2. Quickly swing one foot back and then the other in the same situation. Keep your hips forward for balance and maintain focus on whichever leg you plan to do the kickback with.

What is the Primary Function of the Glute Muscles?

A woman working out her glute muscles

The primary functions of the glute muscles are hip extension, hip external rotation, stability around the hip, and hip abduction.

Hip extension - The gluteus maximus, adductor magnus, and hamstrings enable hip extension, which is crucial for walking, running, standing up, and jumping [4].

Internal and external rotation of the hips - These muscles assist in rotating the legs outward (external rotation) and inward (internal rotation).

Stability - The gluteus maximus and medius are key for maintaining balance and pelvic stability.

Hip adduction/abduction - According to the International Journal of Sports Physical Therapy study, the gluteus medius primarily moves the leg outward from the body's center (abduction), while the gluteus maximus's upper fibers aid in abduction and lower fibers in adduction (bringing the leg inward) [5].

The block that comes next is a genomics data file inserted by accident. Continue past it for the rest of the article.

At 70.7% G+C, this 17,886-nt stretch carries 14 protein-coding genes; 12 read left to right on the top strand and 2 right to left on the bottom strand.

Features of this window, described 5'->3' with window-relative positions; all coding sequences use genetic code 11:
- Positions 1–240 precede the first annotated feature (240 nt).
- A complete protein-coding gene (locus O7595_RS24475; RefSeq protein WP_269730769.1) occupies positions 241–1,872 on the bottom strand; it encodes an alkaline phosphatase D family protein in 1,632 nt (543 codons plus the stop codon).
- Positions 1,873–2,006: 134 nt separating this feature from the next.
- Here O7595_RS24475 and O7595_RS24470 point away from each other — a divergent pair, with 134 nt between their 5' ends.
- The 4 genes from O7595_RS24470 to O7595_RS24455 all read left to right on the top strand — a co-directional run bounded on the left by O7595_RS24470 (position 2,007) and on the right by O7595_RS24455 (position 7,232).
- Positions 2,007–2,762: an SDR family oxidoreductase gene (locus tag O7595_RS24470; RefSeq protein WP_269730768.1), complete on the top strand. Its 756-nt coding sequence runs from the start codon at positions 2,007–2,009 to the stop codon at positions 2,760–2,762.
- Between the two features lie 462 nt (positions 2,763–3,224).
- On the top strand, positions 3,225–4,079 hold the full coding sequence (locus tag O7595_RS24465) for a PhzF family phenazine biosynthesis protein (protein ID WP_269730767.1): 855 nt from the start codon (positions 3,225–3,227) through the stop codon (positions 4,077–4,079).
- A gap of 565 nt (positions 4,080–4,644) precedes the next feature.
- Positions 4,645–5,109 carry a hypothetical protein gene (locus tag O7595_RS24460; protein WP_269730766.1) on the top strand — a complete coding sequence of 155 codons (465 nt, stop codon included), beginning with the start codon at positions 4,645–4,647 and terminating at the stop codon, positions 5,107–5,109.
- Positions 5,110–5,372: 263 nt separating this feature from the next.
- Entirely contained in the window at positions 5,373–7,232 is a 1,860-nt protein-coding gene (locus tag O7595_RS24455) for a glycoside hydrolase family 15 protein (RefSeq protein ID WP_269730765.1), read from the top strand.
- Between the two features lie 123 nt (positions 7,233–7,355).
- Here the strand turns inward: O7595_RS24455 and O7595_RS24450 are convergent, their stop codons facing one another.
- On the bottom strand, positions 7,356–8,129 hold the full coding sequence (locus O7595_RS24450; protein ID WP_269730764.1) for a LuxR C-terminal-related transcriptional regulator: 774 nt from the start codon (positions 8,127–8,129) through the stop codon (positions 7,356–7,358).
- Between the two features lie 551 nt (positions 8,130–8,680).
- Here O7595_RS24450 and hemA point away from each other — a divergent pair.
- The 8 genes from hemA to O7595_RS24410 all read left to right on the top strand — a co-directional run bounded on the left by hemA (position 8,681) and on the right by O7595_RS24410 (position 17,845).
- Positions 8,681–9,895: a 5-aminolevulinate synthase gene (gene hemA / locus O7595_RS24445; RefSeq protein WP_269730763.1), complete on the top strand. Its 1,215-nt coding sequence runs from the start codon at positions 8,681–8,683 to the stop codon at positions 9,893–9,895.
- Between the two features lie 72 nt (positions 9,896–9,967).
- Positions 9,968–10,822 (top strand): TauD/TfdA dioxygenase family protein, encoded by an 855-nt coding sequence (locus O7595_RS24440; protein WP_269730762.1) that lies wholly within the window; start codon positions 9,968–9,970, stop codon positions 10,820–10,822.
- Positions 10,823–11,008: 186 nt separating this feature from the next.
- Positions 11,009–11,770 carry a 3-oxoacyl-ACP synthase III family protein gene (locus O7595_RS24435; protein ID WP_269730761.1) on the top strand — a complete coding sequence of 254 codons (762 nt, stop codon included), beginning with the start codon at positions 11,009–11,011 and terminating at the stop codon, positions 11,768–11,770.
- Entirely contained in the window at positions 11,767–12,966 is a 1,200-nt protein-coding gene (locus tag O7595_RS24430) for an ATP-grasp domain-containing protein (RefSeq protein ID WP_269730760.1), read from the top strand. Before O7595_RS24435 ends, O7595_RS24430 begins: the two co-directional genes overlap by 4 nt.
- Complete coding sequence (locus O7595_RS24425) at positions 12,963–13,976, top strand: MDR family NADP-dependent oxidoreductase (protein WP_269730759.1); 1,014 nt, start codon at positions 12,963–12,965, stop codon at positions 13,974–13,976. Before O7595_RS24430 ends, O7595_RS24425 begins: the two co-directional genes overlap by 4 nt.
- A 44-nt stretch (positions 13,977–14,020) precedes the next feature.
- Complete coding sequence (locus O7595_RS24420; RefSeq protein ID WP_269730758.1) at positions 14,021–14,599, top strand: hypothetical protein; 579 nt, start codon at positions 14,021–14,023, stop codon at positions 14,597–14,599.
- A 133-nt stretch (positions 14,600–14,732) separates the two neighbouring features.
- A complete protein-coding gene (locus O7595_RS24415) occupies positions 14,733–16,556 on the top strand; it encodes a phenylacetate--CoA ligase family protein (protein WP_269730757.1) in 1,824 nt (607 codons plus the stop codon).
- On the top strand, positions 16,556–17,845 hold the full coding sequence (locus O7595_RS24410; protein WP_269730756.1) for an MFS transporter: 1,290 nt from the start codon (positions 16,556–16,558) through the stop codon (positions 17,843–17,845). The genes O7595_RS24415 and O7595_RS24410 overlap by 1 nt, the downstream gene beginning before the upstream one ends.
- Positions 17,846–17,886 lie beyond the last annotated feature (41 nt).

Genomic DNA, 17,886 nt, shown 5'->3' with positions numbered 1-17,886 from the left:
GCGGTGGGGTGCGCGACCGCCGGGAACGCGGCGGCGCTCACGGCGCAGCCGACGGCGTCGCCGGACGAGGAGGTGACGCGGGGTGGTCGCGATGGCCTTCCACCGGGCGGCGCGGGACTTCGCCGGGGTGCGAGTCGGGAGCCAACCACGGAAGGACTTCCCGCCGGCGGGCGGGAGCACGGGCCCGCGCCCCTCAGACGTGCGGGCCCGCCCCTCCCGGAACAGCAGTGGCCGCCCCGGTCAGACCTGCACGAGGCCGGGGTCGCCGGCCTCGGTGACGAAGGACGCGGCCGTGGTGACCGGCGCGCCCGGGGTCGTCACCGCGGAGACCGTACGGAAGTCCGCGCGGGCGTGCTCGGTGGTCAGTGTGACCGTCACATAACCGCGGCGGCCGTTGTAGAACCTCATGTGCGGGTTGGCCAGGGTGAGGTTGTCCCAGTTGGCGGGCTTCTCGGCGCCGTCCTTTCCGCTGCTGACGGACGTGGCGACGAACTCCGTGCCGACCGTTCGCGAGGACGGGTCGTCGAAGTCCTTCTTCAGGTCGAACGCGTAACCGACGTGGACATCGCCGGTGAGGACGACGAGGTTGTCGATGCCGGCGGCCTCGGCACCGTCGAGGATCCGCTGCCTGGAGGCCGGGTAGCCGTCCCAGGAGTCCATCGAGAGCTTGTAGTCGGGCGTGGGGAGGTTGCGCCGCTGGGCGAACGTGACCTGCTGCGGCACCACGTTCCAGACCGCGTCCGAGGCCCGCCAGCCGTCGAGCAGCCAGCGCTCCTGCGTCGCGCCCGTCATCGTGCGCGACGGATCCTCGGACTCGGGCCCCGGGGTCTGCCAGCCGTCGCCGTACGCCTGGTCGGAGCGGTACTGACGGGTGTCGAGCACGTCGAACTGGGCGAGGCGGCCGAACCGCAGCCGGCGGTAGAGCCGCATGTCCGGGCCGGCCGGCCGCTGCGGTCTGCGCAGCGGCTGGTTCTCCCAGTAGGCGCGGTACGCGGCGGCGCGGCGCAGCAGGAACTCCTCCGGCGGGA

What Are the Benefits of Glute Exercises?

A woman working out her glutes indoors

The benefits of glute exercises are enhanced performance, injury prevention, and improved stability.

1. Prevent Injury and Relieve Pain

  •  In my years of training clients, I've seen how prolonged sitting leads to weak glutes, causing back pain and knee injuries.
  • Strengthening the glutes is key to supporting the upper body and stabilizing the spine, pelvis, and legs, thus preventing postural issues.

2. Improve Posture

  • Strong glutes are crucial for correct posture, offering spine support and pelvic stability.
  • This leads to better lumbar health and lower back stability.

3. Enhance Athletic Performance

  • Well-developed glutes improve daily activities and athletic abilities.
  • Strong glutes provide a solid foundation for upper-body strength, boosting overall athletic performance.


How Often Should Glute Exercises Be Done?

Glute exercises should be done at least once to two a week on non-consecutive days, depending on the intensity level, to allow your body to repair and build muscle.

Can I Bulk Up My Glutes?